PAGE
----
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D. W. Beran and F. F. Hall Jr.

The application of ground-based remote-sensing systems for monitoring those meteorological parameters of importance in urban air pollution is discussed. Typical system considerations include an analysis of site characteristics and sensor location. Examples of how remote-sensing systems might be applied to air pollution meteorology are given.

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A. J . Bedard Jr., W. H. Hooke, and D. W. Beran

Wind shear has long been recognized as one of the major aviation hazards in the airport environment. A principal source of dangerous wind shear is the thunderstorm gust front, a cold air outflow from the thunderstorm downdraft. The gust front is particularly hazardous not only because of the large surface wind shears associated with it, but also because of its highly localized character. Often the downdraft or downburst region producing such fronts is of the order of a few kilometers or less in dimension.

As a result, vertically profiling wind shear detection techniques such as the hybrid acoustic–microwave radar system described in the companion paper by Hardesty et al 1977 do not provide adequate total protection. In this paper we describe an array of pressure sensors installed at Dulles International Airport in Washington, D.C., to detect and monitor gust fronts that could endanger aircraft operations. The pressure sensors (designed to respond only to sudden pressure increase) are so inexpensive that they can be used in dense networks of large spatial extent to monitor in detail the gust front progress as it approaches the airport. Some 125 sensors have been installed at Dulles. Indeed, a major cost of the installation is the cost of the phone lines required to return the information to a central data-processing location.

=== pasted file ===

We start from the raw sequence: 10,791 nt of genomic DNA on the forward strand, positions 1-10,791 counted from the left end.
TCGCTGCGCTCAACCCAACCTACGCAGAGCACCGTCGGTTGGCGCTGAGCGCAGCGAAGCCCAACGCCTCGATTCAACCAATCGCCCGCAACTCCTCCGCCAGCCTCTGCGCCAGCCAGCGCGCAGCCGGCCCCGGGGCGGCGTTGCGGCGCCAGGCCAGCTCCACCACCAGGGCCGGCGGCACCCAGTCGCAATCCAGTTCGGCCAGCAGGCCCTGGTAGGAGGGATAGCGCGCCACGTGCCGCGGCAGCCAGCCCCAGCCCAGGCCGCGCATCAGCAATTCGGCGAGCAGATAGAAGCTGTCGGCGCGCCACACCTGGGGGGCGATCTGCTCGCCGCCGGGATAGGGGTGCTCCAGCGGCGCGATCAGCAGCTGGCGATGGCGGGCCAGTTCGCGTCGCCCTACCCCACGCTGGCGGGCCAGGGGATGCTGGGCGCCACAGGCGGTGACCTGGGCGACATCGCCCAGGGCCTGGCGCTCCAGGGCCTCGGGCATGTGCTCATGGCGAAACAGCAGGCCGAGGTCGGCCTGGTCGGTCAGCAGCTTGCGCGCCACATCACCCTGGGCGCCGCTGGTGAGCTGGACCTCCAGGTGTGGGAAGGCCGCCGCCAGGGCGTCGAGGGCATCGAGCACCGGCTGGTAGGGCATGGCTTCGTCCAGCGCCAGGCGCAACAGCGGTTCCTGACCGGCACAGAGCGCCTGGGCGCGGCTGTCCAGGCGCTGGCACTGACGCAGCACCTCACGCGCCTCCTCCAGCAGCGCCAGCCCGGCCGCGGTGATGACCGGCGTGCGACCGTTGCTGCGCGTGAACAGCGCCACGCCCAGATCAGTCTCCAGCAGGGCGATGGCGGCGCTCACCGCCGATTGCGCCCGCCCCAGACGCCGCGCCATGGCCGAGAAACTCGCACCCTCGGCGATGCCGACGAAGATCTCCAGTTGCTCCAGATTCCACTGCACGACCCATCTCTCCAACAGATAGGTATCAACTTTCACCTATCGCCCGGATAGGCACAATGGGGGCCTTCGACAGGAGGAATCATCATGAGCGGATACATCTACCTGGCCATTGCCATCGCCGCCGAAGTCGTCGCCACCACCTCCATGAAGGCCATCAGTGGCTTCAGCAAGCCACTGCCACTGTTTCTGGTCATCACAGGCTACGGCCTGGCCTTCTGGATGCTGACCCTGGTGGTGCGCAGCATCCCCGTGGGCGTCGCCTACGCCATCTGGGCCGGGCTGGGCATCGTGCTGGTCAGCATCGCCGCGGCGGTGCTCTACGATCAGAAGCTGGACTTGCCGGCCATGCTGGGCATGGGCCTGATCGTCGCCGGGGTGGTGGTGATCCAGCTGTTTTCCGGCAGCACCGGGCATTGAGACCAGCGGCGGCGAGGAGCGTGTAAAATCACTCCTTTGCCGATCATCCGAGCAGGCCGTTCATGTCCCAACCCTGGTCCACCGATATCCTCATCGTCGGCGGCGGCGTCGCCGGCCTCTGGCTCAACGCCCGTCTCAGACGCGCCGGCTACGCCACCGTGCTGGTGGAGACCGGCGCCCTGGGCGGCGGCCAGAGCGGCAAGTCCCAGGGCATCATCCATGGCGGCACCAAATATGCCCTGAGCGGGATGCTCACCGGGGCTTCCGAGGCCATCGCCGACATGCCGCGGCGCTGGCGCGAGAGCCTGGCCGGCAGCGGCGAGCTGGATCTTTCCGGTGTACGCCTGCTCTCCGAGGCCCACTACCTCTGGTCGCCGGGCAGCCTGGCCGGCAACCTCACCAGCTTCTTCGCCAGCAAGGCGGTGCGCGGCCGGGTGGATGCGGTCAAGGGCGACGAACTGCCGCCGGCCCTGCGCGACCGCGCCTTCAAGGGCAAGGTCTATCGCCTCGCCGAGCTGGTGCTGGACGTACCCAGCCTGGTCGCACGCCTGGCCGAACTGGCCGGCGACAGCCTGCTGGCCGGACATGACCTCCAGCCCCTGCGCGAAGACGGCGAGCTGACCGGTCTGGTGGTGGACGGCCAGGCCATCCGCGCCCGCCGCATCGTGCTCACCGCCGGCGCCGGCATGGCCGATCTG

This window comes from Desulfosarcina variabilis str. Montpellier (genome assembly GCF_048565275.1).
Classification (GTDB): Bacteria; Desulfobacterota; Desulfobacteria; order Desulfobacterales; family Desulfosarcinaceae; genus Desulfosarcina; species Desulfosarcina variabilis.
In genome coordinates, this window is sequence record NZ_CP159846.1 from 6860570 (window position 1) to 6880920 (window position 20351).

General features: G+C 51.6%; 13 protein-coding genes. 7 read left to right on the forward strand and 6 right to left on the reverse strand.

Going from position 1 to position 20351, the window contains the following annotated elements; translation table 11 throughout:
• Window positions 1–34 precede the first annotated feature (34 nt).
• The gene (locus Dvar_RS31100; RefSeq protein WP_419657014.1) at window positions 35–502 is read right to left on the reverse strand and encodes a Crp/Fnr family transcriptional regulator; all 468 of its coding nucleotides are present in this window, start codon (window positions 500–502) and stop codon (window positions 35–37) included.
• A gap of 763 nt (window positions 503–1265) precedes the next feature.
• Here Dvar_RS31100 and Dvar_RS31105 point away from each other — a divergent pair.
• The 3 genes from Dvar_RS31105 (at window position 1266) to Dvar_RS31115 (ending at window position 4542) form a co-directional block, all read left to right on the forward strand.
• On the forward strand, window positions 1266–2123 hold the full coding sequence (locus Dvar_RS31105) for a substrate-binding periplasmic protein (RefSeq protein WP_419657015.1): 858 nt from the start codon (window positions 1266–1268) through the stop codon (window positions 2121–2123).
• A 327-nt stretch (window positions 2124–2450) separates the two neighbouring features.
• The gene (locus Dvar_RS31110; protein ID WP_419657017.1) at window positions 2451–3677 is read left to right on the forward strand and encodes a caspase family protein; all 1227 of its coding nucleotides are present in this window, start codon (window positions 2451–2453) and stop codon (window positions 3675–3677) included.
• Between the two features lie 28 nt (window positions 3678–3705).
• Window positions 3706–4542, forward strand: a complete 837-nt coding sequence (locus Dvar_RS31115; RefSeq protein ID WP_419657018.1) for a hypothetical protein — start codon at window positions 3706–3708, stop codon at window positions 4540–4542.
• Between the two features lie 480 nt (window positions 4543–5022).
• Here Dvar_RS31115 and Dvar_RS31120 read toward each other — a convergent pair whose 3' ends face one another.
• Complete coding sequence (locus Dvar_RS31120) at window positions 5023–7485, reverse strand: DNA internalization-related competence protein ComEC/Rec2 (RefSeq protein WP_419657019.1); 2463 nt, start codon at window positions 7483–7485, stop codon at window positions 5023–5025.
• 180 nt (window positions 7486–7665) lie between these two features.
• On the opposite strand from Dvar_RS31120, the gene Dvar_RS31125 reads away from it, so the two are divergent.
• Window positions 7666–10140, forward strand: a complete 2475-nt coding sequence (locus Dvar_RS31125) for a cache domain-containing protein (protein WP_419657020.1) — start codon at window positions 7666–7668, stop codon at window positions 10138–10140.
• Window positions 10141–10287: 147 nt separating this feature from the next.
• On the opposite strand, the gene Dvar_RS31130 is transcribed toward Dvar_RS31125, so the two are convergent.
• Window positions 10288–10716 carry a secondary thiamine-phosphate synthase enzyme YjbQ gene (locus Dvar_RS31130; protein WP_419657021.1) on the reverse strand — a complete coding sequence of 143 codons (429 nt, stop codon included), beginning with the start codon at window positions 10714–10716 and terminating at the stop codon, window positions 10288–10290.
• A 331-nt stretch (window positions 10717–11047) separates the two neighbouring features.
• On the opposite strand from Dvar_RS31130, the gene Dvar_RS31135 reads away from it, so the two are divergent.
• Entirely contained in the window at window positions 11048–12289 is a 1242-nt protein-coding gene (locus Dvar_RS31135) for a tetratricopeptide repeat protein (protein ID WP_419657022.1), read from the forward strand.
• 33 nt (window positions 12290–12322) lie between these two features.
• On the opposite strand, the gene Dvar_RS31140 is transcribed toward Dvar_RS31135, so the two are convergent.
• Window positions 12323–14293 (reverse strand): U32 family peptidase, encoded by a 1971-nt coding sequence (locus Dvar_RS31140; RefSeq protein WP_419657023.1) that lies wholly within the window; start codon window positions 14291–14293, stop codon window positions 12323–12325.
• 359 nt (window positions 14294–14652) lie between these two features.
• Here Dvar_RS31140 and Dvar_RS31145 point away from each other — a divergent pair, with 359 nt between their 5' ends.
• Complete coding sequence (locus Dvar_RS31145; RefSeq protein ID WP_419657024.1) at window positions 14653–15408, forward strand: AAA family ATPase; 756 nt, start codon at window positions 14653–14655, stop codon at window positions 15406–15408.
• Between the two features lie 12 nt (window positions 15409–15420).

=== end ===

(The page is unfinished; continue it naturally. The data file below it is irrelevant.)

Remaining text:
The system has been operating unattended for extended periods of time, registering the frontal passages that have also been detected by the acoustic–microwave radar system as they pass overhead. Results are presented showing the complementary nature of the two monitoring methods.

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R. J. Wyckoff, D. W. Beran, and F. F. Hall Jr.


Temperature profiles measured with a radiosonde are compared with returns from an acoustic echo sounder throughout the height range 50–700 m. In general, the sounder records indicate the temperature inversion to be somewhat lower than do the radiosonde records. Reasons for this apparent discrepancy and the advantage of the sounder, in being able to monitor continuously the inversion structure and undulations produced by wind shear, are discussed. It was proved feasible to operate the acoustic sounder in a noisy commercial district with little detrimental effect on the ability to detect atmospheric temperature structure. It is concluded from this preliminary investigation that the combination of the radiosonde and the acoustic echo sounder provides a much more valuable tool for monitoring structure in the stable planetary boundary layer than either device used alone.

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A. G. Kjelaas, D. W. Beran, W. H. Hooke, and B. R. Bean